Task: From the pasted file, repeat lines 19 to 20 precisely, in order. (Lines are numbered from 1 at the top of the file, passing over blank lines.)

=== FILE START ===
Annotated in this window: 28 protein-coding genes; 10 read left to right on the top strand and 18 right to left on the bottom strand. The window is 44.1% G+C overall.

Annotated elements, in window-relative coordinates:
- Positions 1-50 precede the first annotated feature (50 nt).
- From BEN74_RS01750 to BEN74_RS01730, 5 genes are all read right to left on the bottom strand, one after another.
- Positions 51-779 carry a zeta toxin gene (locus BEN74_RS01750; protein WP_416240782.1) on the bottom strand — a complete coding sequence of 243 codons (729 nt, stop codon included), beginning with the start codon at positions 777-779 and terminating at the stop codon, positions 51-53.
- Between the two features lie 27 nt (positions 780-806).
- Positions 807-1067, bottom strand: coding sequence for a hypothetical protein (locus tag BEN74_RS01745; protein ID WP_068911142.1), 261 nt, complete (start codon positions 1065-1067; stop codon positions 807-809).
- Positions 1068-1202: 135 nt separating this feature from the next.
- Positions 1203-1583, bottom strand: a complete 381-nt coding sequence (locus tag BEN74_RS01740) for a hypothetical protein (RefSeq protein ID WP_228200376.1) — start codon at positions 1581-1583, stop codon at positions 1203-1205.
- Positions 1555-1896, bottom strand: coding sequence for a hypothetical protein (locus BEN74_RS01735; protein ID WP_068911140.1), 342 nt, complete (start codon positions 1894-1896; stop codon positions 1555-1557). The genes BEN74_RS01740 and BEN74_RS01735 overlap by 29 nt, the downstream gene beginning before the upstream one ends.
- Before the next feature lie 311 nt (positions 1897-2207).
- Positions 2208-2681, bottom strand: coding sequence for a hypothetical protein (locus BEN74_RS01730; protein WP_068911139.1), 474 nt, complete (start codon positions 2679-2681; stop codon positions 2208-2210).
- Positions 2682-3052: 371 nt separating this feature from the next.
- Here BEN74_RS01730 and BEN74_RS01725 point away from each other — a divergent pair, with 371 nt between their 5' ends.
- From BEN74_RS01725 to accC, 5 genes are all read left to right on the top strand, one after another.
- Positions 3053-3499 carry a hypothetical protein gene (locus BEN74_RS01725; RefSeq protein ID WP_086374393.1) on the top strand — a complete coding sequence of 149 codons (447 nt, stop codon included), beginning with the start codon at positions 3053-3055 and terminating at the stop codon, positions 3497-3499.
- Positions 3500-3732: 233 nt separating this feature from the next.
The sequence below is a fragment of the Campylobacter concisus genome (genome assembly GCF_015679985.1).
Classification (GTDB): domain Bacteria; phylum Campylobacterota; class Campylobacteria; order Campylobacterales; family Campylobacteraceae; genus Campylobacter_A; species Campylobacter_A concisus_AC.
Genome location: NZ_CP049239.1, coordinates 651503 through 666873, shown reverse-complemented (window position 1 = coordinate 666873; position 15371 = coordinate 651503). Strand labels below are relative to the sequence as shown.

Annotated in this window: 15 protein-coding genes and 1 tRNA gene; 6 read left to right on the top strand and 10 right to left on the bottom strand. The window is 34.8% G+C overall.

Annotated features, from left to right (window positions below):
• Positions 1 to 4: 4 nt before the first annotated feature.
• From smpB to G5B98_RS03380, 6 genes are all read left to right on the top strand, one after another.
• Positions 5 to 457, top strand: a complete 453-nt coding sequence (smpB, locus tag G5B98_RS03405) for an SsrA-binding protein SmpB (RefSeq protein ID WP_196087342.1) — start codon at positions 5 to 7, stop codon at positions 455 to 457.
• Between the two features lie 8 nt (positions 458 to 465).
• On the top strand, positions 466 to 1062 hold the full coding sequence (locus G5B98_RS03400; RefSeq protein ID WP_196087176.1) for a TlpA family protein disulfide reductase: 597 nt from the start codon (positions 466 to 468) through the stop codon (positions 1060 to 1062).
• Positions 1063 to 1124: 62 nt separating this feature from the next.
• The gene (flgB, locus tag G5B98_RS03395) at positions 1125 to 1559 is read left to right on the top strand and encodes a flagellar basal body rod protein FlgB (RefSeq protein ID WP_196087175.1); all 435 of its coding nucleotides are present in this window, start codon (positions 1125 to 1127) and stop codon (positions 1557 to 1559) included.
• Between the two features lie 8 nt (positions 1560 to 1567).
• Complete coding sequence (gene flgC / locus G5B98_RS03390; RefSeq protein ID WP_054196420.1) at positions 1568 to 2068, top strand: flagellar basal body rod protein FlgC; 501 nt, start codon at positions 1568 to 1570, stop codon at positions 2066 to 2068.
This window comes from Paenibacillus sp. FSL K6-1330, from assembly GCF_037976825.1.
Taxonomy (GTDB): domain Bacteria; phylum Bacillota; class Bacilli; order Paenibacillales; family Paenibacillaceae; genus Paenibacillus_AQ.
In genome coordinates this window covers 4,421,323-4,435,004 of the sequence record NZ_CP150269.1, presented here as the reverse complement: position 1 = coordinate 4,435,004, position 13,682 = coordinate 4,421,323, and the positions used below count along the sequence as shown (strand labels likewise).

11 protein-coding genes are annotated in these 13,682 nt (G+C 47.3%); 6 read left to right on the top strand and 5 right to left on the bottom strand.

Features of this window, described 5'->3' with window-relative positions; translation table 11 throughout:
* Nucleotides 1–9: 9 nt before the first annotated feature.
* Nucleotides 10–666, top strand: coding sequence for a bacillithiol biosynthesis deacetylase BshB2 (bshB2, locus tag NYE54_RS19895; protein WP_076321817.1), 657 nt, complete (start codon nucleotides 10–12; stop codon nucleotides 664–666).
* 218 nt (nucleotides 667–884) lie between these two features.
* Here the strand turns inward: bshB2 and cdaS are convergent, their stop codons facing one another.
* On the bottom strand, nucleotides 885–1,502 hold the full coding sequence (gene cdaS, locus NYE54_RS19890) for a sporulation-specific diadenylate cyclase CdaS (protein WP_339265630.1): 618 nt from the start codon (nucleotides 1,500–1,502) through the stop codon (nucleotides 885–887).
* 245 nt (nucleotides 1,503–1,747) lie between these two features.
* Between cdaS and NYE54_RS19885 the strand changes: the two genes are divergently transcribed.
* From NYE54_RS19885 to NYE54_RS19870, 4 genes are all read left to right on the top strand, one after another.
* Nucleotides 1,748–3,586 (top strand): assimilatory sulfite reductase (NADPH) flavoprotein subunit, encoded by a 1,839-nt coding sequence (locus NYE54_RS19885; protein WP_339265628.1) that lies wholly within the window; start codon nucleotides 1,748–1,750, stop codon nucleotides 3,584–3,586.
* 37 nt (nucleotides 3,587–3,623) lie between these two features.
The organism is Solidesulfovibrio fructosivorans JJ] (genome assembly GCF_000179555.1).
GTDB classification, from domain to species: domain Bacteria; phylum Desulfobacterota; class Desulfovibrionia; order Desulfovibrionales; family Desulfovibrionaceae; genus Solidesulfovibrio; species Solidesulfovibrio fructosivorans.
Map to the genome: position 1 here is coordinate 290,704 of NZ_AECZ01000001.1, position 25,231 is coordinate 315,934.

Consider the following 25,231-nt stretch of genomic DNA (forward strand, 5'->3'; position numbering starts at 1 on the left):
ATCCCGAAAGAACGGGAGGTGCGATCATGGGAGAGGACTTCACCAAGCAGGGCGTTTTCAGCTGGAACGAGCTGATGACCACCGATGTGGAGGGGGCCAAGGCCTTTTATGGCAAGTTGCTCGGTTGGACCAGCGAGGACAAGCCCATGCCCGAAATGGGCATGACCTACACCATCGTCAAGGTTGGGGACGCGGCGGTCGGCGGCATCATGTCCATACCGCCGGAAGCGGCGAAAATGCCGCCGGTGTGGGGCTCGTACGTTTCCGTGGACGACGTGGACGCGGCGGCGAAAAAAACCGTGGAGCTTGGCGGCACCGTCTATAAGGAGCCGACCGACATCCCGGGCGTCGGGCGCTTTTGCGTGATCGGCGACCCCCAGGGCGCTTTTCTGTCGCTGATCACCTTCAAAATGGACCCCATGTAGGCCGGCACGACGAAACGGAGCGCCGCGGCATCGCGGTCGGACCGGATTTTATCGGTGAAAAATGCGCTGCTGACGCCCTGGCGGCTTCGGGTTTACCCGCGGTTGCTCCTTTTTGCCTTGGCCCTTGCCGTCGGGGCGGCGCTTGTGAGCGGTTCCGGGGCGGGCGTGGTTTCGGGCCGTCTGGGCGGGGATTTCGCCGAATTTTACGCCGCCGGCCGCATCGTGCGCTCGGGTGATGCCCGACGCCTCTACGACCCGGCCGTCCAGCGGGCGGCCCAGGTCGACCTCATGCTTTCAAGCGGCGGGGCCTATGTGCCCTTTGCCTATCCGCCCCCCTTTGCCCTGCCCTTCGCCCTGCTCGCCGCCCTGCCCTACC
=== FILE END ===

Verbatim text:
Classification (GTDB): domain Bacteria; phylum Campylobacterota; class Campylobacteria; order Campylobacterales; family Campylobacteraceae; genus Campylobacter_A; species Campylobacter_A concisus_AC.
Genome location: NZ_CP049239.1, coordinates 651503 through 666873, shown reverse-complemented (window position 1 = coordinate 666873; position 15371 = coordinate 651503). Strand labels below are relative to the sequence as shown.